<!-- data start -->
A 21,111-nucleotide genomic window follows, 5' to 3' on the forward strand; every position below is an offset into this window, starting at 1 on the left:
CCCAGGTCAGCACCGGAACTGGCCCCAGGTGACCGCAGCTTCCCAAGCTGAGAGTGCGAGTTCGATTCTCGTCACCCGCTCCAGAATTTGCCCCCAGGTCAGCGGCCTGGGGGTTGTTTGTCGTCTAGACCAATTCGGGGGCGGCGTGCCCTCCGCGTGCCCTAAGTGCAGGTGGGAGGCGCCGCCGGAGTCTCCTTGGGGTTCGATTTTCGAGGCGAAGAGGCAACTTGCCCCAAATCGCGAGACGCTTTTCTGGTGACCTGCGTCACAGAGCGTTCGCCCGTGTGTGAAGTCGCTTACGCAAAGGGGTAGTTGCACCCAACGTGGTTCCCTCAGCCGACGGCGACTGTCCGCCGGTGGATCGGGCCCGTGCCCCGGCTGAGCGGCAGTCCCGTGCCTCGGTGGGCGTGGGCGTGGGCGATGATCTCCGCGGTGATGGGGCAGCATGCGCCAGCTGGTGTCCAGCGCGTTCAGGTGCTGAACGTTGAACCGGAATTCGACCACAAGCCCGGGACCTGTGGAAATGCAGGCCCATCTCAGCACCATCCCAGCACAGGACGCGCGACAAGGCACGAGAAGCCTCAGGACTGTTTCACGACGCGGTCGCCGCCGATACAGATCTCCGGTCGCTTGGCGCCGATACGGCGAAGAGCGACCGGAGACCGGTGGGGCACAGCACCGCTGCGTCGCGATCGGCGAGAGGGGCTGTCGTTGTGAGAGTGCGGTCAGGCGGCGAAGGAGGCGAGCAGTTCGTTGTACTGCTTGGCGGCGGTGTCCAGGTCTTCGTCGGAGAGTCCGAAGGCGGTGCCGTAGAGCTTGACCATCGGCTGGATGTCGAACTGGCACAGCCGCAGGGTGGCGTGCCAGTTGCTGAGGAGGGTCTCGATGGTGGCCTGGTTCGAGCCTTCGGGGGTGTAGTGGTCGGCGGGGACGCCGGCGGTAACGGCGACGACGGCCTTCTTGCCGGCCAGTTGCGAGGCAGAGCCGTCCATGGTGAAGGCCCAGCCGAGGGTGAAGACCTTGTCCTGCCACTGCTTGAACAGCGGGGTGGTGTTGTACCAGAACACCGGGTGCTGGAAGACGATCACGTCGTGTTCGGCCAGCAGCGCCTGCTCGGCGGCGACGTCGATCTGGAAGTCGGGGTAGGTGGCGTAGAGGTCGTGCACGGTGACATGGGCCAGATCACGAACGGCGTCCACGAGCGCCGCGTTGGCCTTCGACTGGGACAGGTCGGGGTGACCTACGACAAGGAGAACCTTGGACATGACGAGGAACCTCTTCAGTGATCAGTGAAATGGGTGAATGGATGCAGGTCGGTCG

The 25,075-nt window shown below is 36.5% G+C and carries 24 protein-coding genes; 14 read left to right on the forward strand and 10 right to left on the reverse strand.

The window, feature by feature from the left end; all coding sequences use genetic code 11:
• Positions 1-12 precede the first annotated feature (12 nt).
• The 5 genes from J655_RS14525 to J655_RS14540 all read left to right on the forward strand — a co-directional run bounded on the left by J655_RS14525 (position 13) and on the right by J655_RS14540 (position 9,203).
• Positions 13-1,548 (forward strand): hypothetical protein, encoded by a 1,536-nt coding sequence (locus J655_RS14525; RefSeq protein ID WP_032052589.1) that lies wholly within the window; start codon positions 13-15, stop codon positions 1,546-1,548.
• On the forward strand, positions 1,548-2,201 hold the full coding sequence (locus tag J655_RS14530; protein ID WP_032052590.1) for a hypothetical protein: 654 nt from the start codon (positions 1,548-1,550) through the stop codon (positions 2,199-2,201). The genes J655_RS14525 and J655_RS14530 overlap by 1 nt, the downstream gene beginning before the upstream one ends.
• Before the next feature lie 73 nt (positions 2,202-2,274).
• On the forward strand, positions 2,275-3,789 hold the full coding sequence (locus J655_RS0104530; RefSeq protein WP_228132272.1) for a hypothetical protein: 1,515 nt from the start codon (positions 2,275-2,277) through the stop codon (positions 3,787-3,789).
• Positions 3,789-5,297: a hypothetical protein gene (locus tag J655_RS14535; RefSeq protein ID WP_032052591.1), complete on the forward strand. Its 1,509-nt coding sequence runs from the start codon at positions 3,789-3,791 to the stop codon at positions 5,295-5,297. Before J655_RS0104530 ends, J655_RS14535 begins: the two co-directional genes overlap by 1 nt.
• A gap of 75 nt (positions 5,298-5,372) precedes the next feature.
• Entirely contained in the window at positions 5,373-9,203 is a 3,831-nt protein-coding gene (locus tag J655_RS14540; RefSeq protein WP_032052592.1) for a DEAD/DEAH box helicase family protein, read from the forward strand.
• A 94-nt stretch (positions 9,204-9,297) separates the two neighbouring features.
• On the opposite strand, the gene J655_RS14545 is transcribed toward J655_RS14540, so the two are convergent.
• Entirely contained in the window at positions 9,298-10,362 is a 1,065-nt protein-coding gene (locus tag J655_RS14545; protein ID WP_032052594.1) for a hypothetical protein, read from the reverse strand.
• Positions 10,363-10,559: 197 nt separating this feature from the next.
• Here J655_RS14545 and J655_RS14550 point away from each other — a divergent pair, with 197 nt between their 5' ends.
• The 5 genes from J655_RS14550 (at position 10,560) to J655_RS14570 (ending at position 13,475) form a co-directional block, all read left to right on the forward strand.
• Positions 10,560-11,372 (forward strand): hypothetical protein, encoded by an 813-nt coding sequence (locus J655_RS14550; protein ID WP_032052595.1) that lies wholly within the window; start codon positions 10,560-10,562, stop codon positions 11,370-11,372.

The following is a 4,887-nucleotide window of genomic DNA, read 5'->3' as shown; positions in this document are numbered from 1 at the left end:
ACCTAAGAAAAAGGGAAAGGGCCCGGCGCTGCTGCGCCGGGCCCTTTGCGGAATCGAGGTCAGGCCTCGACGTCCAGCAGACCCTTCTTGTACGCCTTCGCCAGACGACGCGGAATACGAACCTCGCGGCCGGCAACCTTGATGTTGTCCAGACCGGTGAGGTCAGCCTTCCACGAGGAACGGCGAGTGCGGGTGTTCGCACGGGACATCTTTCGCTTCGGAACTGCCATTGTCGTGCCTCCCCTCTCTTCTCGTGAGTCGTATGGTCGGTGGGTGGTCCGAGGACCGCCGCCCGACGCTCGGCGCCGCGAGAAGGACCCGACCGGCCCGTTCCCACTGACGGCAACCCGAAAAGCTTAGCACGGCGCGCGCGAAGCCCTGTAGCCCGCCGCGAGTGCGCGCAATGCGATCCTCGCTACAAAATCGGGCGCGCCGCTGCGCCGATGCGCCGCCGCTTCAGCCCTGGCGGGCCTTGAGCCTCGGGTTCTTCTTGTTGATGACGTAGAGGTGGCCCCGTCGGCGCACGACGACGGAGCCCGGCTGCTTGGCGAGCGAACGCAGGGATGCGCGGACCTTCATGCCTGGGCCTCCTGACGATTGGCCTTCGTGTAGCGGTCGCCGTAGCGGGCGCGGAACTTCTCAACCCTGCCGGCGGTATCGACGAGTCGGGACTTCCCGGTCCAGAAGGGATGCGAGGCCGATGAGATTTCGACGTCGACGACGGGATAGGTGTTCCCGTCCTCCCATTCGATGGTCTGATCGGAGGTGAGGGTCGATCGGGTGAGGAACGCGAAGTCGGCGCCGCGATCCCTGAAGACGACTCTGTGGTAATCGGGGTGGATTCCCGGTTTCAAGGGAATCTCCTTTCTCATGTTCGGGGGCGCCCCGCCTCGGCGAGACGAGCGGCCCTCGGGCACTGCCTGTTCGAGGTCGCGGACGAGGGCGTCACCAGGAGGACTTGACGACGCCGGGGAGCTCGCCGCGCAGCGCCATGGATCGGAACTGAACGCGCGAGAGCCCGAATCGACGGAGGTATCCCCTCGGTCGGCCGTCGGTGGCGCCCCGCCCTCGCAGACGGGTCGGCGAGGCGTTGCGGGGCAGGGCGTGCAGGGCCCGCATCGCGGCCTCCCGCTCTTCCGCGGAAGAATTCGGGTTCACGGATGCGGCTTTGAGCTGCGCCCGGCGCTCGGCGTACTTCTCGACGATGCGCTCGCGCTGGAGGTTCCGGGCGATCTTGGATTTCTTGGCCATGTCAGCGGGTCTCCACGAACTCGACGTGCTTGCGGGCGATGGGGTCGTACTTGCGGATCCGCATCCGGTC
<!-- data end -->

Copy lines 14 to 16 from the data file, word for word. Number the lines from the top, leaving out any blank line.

• A 94-nt stretch (positions 9,204-9,297) separates the two neighbouring features.
• On the opposite strand, the gene J655_RS14545 is transcribed toward J655_RS14540, so the two are convergent.
• Entirely contained in the window at positions 9,298-10,362 is a 1,065-nt protein-coding gene (locus tag J655_RS14545; protein ID WP_032052594.1) for a hypothetical protein, read from the reverse strand.